7) The Go-Getter
If you're not using social media as a prospecting tool, you're doing it wrong. The best social media marketers recognize that there's an audience out there that needs their help, but hasn't found them yet. Specifically on Twitter, it's extremely easy to monitor hashtags of relevance in order to identify these potential prospects.
Takeaway: Monitor Twitter hashtags in order to identify groups of people -- AKA chunks of your market -- who have similar questions. Answer them. Take part in the conversation (search.twitter.com or a social media monitoring tool like HubSpot's Social Inbox should be your best friend). People ask questions to get help. By reaching out, you're not only establishing your brand as a resource, but you're also positioning yourself as the likely option when it comes time to buy.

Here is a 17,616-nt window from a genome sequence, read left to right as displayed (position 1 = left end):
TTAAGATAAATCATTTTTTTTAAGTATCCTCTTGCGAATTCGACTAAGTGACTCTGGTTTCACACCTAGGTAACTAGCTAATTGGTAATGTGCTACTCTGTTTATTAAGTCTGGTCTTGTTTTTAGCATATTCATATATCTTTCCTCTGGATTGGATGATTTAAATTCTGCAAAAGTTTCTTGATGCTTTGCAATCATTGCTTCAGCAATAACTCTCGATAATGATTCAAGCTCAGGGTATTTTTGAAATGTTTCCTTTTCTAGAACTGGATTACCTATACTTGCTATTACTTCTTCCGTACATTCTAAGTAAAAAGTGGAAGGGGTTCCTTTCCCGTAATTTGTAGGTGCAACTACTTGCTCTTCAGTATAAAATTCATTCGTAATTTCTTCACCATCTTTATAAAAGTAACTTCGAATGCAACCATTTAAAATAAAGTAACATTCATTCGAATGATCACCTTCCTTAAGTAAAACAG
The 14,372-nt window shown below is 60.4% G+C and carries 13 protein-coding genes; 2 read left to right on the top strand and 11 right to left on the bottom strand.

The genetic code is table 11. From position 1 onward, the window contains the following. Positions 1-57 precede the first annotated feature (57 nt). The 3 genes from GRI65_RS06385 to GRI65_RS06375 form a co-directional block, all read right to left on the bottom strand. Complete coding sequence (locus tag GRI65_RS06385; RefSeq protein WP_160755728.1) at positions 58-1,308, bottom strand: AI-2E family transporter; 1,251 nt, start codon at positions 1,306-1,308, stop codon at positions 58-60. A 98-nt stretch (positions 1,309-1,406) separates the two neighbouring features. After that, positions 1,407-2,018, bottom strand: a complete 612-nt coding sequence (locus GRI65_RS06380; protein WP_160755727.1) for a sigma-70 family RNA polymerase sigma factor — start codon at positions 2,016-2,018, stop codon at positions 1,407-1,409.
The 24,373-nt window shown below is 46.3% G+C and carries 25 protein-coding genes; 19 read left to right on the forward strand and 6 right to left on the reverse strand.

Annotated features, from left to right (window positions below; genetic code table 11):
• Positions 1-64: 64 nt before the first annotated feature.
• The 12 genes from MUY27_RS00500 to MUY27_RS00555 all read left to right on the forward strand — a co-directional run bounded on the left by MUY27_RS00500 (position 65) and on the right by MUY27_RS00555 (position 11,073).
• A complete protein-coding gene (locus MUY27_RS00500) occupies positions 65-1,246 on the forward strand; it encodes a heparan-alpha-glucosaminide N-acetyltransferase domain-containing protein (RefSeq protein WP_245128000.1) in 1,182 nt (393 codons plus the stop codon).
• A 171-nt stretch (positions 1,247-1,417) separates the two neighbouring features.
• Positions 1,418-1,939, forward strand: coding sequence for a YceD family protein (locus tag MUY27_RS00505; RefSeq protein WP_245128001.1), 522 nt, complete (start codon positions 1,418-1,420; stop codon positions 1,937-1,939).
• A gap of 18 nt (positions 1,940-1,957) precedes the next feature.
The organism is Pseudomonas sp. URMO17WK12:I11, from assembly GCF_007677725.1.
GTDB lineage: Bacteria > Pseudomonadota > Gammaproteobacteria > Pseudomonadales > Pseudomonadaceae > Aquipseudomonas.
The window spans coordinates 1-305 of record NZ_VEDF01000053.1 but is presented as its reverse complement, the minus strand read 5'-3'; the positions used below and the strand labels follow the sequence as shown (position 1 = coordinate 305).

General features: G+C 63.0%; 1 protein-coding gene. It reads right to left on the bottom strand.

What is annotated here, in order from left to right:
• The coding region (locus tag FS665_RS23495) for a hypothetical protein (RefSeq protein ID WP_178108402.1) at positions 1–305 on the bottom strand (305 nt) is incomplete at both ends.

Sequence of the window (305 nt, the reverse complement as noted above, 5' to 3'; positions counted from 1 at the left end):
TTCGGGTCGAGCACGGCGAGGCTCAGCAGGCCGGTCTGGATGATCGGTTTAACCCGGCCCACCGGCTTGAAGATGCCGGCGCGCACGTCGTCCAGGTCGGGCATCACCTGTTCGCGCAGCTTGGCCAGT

The key to social media success is recognizing that your audience has varying agendas when it comes to social, and as a result, conveying multiple personalities in order to appeal to them. Being great at one isn't enough. The social media manager is quickly becoming a crucial role within any business, since it not only functions as real-time PR, but it's also quickly becoming the manner in which companies are getting found online.
The point here is not to hire seven different people. The point is to find one person who can pivot and adapt to these various personalities in order to maintain a powerful presence.
Image Credit: hitchhicker